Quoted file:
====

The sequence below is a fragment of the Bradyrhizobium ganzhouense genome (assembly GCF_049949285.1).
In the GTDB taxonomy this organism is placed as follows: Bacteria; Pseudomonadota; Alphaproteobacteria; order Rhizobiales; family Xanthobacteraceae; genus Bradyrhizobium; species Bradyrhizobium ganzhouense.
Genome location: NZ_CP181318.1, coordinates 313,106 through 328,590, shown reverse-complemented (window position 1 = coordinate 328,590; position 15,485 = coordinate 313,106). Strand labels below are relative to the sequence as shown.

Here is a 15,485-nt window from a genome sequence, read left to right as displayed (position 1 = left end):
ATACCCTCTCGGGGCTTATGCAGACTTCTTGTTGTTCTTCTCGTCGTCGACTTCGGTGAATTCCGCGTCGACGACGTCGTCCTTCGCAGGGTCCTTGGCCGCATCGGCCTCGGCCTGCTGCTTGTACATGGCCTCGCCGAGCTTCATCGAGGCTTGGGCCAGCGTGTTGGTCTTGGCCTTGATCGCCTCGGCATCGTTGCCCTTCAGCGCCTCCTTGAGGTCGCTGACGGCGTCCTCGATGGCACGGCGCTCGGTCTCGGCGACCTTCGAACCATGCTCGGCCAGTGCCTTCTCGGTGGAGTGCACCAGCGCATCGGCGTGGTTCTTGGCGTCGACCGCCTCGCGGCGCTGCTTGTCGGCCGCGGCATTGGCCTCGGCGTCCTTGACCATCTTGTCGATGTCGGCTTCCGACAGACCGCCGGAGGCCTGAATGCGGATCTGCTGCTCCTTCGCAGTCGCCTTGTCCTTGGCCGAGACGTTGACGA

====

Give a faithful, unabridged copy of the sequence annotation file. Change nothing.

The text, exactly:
The sequence below is a fragment of the Bradyrhizobium ganzhouense genome (assembly GCF_049949285.1).
In the GTDB taxonomy this organism is placed as follows: Bacteria; Pseudomonadota; Alphaproteobacteria; order Rhizobiales; family Xanthobacteraceae; genus Bradyrhizobium; species Bradyrhizobium ganzhouense.
Genome location: NZ_CP181318.1, coordinates 313,106 through 328,590, shown reverse-complemented (window position 1 = coordinate 328,590; position 15,485 = coordinate 313,106). Strand labels below are relative to the sequence as shown.

Here is a 15,485-nt window from a genome sequence, read left to right as displayed (position 1 = left end):
ATACCCTCTCGGGGCTTATGCAGACTTCTTGTTGTTCTTCTCGTCGTCGACTTCGGTGAATTCCGCGTCGACGACGTCGTCCTTCGCAGGGTCCTTGGCCGCATCGGCCTCGGCCTGCTGCTTGTACATGGCCTCGCCGAGCTTCATCGAGGCTTGGGCCAGCGTGTTGGTCTTGGCCTTGATCGCCTCGGCATCGTTGCCCTTCAGCGCCTCCTTGAGGTCGCTGACGGCGTCCTCGATGGCACGGCGCTCGGTCTCGGCGACCTTCGAACCATGCTCGGCCAGTGCCTTCTCGGTGGAGTGCACCAGCGCATCGGCGTGGTTCTTGGCGTCGACCGCCTCGCGGCGCTGCTTGTCGGCCGCGGCATTGGCCTCGGCGTCCTTGACCATCTTGTCGATGTCGGCTTCCGACAGACCGCCGGAGGCCTGAATGCGGATCTGCTGCTCCTTCGCAGTCGCCTTGTCCTTGGCCGAGACGTTGACGA